The Baseline Requirements are an auditable set of certificate management requirements that were finalized in November 2011. Their purpose is to set a level of management requirements for all SSL certificates. The Baseline Requirements also apply to Extended Validation (EV) certificates, but EV has its own guidelines to manage stricter verification.
The members of the CA/Browser Forum made them effective as of July 1, 2012. For the most part, the major vendors of publicly-trusted SSL certificates have now been compliant for the last eight months. The audit authorities developed audit criteria and both WebTrust and ETSI have integrated the Baseline Requirements into their CA audit programs.
The final task was to have a browser vendor require the Baseline Requirements in their certificate policy. Mozilla has done that with its Mozilla CA Certificate Policy (Version 2.1), which was released on February 14, 2013.
Here is a high-level look at the changes included in the Mozilla policy update:
- Multifactor authentication or limit domains for all accounts capable of directly causing a certificate issuance
- Root certificates should only issue subordinate CA certificates. End-entity certificates could be issued from a root in accordance with Baseline Requirement section #12
- All subordinate CAs must be technically constrained or publicly disclosed and audited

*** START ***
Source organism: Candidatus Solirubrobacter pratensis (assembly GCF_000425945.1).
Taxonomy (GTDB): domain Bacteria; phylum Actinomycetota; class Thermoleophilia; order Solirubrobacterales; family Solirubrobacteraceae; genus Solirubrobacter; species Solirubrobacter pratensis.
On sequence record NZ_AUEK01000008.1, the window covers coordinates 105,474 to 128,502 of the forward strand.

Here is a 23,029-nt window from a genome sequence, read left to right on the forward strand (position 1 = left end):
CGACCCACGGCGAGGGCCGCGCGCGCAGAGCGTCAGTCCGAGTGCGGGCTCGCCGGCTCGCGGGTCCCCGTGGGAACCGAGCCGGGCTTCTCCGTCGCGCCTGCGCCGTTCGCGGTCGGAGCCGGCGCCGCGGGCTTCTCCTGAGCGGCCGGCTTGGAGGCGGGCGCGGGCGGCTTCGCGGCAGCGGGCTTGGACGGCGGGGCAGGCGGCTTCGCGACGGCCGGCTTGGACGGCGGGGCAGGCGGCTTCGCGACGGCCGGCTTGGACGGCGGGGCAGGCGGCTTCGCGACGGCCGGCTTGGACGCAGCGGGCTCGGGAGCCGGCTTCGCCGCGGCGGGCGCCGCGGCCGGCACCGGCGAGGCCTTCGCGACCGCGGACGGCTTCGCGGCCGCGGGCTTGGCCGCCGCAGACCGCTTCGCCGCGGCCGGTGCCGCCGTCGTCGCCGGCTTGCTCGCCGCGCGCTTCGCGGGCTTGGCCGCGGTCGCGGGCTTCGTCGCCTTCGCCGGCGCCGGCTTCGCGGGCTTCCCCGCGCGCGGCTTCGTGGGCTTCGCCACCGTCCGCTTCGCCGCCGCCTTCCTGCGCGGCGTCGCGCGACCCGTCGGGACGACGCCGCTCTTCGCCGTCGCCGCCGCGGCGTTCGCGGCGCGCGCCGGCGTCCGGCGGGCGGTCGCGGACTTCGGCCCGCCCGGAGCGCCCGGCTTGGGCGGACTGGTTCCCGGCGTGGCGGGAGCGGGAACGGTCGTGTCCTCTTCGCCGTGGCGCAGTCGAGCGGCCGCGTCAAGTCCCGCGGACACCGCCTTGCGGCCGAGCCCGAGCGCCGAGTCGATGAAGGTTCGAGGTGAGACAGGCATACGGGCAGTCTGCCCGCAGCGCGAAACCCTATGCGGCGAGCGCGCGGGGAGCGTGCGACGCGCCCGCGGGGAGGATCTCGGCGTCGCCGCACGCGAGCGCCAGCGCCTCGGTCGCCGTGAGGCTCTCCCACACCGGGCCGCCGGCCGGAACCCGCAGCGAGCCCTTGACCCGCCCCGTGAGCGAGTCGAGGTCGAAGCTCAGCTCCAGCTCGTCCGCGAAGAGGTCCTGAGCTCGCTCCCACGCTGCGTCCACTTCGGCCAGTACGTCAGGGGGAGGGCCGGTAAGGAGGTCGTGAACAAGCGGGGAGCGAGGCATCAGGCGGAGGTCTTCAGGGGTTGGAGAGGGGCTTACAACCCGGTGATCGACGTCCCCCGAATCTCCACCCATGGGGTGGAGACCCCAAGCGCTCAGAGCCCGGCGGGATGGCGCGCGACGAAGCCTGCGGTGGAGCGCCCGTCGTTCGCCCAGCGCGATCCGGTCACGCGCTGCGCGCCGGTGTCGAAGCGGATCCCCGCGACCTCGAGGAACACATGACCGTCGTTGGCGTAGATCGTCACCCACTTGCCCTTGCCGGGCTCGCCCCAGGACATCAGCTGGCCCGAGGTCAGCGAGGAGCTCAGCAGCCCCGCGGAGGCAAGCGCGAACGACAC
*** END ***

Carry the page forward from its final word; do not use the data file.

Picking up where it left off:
- Technical constraints are performed by adding an Extended Key Usage (EKU) to the subordinate CA certificate that specifies the key usage that the CA is to be used to issue. The constrained CAs must also do the following for the specified certificate types:
- Server authentication (SSL) – must also include a Name Constraints X.509V3 extension
- Secure email – must issue certificates can only be issued for authorized email addresses or mailboxes
- Code-signing certificates must issue the end entity certificates including a subject distinguished name with organization, locality (where relevant), state or province (where relevant) and country name
- If technical constraints for a subordinate CA is not possible, then they must be audited in accordance with Mozilla’s certificate policy and must be publicly disclosed
- CA operations and issuance of SSL certificates must be done in accordance with Baseline Requirements version 1.1
Mozilla also has more details and a set of frequently asked questions, including implementation dates. The bottom line is that all new CAs must meet the Baseline Requirements and all existing CAs must be audited to the Baseline requirements by February 15, 2014.
I would like to thank Mozilla for endorsing and requiring the Baseline Requirements.